1854 - 1889 The Treaty Era
This four part unit challenges students to think critically about the conflicts before, during, and after the Walla Walla Treaty Council of 1855. After students have researched the spiritual, economic, cultural, and political significance of traditional tribal homelands, students will explore the roles of key stakeholders in the Walla Walla Treaty Council of 1855 that resulted in the treaties between the United States and the Walla Walla, Cayuse, and Umatilla Tribes and the newly formed Confederated Bands and Tribes of the Yakama Nation consisting of 14 bands and tribes. Students' activities will lead them to a Content Based Assessment presentation on how conflict could have been alleviated or avoided altogether.
General Suggestion: Teachers are strongly encouraged to use Washington State University's Native Teaching and Learning Online Resource Links that have been reviewed and evaluated by Native teachers.
How might the conflicts that led to the Walla Walla Treaty of 1855, the wars that followed the treaty, and the economic, cultural, and spiritual devastation to those treaty tribes been alleviated or prevented?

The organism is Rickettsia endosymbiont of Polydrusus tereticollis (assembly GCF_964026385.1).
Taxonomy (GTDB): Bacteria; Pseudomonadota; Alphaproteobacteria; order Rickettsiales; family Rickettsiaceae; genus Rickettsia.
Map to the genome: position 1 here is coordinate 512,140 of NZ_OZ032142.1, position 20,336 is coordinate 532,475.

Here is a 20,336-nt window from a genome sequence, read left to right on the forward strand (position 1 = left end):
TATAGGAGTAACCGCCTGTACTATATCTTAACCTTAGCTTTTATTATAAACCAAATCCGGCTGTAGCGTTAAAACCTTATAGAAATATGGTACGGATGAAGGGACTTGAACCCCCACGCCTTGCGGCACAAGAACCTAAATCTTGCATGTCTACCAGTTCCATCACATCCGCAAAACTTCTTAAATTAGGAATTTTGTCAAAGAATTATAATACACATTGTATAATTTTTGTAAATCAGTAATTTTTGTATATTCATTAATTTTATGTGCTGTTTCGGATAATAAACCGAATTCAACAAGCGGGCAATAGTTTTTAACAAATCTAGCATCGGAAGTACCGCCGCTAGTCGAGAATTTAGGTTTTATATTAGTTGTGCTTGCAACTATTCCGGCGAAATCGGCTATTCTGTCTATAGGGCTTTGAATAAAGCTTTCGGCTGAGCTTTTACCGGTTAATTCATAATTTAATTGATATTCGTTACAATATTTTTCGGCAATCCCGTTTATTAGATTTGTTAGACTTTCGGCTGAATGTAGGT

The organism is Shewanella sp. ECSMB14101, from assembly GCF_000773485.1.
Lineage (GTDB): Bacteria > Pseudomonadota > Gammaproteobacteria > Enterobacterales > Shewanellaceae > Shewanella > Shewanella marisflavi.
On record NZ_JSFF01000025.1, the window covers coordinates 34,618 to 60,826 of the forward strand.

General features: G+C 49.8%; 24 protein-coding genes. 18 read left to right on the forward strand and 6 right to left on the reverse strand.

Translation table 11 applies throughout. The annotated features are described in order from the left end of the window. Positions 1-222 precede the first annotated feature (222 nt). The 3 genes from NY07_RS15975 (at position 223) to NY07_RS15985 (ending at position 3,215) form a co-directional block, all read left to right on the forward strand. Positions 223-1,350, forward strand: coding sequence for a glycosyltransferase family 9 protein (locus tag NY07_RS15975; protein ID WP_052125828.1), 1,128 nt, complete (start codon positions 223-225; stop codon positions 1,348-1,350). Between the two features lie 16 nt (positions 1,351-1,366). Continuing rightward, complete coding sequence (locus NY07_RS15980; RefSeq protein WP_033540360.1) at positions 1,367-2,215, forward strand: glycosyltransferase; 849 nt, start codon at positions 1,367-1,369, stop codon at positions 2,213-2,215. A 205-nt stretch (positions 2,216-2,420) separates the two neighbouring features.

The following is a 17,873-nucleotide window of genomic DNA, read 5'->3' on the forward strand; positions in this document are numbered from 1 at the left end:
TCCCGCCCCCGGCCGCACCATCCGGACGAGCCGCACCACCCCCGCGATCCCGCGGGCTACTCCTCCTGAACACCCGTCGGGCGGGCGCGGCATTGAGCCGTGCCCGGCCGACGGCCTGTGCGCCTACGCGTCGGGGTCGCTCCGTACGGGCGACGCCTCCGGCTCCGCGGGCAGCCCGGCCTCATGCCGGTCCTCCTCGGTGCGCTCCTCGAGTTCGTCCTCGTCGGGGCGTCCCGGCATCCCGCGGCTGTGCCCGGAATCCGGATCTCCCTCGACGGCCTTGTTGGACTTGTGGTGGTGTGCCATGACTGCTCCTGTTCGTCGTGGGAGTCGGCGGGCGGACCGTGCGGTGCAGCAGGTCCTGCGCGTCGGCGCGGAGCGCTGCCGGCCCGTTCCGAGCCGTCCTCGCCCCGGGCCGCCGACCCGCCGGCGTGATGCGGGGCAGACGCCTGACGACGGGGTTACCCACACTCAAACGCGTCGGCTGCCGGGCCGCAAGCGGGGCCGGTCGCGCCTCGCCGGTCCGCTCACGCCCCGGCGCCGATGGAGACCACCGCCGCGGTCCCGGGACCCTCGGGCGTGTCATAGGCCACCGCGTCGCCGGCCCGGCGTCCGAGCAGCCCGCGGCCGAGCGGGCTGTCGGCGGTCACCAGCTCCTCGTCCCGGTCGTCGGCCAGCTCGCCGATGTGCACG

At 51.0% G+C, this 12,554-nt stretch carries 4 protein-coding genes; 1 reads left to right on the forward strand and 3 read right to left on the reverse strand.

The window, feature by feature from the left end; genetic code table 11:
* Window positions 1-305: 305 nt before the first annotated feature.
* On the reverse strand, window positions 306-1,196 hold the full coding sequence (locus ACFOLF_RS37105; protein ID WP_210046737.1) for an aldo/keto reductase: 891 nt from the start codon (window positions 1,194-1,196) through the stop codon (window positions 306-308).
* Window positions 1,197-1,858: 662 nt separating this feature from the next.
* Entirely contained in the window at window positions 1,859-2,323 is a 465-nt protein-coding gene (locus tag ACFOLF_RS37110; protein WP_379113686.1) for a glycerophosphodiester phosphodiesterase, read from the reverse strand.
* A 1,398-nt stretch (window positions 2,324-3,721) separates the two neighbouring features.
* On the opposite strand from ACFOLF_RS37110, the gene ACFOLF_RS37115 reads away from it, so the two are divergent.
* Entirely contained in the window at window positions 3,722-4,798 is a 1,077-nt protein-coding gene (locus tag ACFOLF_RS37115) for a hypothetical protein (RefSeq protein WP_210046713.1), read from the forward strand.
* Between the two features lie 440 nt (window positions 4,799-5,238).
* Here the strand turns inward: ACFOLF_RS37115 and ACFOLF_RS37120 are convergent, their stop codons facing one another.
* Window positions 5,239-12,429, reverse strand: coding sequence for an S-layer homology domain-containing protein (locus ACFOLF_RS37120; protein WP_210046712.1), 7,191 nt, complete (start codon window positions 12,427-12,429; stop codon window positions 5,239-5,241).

- Part 1: Keeping the Home Fires Burning: Traditional Tribal Homelands
Essential Question: How does physical geography affect the cultural geography of Plateau tribes?
- Part 2: Adding Fuel to Fuel the Fire: The Walla Walla Council
Essential Question: What were the political, economic, and cultural forces that led to the treaties?
- Part 3: The Inferno Ablaze: Walla Walla Treaties Aftermath
Essential Question: What are the ways in which the Walla Walla Treaty tribes responded to the threats and outside pressure to extinguish their cultures and independence?
- Part 4: Taking the Embers Out of the Fire: Preparing for the CBA "Causes of Conflict"
Essential Question: What are the ways in which the Walla Walla Treaty tribes responded to the treaty violations and growing animosity between tribal people and non-Indian settlers that occurred immediately following the signing of the treaty/ies?
These lessons have not yet been aligned with CCSS.
Causes of Conflict
Shana Brown (Yakama descendent)